Tomographic resolution of ray and finite-frequency methods: A membrane-wave investigation

Daniel Peter*, L. Boschi, J. H. Woodhouse

*Corresponding author for this work

Research output: Contribution to journalArticlepeer-review

21 Scopus citations

Abstract

The purpose of this study is to evaluate the resolution potential of current finite-frequency approaches to tomography, and to do that in a framework similar to that of global scale seismology. According to our current knowledge and understanding, the only way to do this is by constructing a large set of 'ground-truth' synthetic data computed numerically (spectral elements, finite differences, etc.), and then to invert them using the various available linearized techniques. Specifically, we address the problem of using surface wave data to map phase-velocity distributions. Our investigation is strictly valid for the propagation of elastic waves on a spherical, heterogeneous membrane, and a good analogue for the propagation of surface waves within the outermost layers of the Earth. This amounts to drastically reducing the computational expense, with a certain loss of accuracy if very short-wavelength features of a strongly heterogeneous Earth are to be modelled. Our analysis suggests that a single-scattering finite-frequency approach to tomography, with sensitivity kernels computed via the adjoint method, is significantly more powerful than ray-theoretical methods, as a tool to image the fine structure of the Earth.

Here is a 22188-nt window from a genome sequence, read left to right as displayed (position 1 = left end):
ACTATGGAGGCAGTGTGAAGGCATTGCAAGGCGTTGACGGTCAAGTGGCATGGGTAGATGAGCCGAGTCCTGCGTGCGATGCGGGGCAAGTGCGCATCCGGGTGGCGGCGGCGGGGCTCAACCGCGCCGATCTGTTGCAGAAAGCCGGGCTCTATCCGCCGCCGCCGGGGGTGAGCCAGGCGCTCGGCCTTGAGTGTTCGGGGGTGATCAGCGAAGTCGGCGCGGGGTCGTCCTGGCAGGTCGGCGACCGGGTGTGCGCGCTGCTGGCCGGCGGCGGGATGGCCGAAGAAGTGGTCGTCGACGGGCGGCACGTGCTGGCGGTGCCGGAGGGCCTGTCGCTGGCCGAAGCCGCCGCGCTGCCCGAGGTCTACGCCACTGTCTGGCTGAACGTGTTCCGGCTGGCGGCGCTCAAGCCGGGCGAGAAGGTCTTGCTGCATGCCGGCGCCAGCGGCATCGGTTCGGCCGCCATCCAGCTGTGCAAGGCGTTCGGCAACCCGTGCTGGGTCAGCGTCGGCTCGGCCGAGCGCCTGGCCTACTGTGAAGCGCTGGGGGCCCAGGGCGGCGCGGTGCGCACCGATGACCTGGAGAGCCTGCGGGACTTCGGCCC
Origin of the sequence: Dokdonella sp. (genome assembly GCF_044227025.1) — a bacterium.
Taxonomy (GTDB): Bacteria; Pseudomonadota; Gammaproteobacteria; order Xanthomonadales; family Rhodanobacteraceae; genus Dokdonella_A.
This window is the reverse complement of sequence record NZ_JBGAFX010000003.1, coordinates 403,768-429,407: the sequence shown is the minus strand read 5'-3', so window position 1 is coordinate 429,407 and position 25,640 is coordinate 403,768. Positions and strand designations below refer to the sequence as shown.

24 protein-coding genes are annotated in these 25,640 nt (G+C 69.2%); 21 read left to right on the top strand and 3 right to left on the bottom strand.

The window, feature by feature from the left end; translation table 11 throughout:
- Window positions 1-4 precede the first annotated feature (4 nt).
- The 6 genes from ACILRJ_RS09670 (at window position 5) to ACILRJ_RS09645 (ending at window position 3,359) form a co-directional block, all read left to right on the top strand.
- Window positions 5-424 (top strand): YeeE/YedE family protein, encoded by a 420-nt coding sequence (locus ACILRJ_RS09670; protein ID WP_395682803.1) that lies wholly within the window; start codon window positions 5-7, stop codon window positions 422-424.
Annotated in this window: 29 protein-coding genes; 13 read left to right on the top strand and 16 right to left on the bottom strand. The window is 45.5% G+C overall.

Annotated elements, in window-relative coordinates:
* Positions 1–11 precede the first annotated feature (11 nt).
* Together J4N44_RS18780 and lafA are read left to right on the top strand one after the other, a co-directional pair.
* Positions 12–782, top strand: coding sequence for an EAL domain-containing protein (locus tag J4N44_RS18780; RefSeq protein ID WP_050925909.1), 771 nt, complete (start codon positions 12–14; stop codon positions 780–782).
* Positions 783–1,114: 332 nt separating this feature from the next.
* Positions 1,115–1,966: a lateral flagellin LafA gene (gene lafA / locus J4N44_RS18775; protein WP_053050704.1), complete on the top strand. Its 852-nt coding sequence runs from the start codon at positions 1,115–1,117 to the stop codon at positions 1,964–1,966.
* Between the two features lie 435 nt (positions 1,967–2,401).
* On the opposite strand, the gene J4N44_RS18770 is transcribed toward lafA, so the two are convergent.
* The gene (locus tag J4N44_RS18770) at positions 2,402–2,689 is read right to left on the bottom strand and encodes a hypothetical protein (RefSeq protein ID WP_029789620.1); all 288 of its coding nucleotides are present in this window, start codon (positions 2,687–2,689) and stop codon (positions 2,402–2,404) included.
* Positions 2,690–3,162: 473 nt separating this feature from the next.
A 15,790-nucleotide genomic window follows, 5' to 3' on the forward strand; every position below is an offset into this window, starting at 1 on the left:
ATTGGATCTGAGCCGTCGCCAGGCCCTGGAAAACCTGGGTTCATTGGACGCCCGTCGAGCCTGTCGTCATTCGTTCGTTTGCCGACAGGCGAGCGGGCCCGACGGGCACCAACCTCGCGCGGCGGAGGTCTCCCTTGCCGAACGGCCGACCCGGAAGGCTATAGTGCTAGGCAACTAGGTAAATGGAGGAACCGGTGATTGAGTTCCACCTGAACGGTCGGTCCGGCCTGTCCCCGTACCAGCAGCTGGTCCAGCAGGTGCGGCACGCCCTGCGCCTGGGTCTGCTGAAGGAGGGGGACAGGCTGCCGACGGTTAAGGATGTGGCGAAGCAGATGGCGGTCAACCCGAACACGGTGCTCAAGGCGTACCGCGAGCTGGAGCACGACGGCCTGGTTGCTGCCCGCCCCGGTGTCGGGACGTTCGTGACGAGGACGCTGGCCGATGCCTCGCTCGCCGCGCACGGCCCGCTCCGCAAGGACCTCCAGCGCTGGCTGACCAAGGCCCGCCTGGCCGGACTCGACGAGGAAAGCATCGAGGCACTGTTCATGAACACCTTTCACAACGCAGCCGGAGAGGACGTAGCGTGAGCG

Original languageEnglish (US)
Pages (from-to)624-638
Number of pages15
JournalGeophysical Journal International
Volume177
Issue number2
DOIs
StatePublished - Apr 23 2009

Keywords

  • Seismic tomography
  • Surface waves and free oscillations
  • Wave scattering and diffraction

ASJC Scopus subject areas

  • Geophysics
  • Geochemistry and Petrology

Fingerprint

Dive into the research topics of 'Tomographic resolution of ray and finite-frequency methods: A membrane-wave investigation'. Together they form a unique fingerprint.

Cite this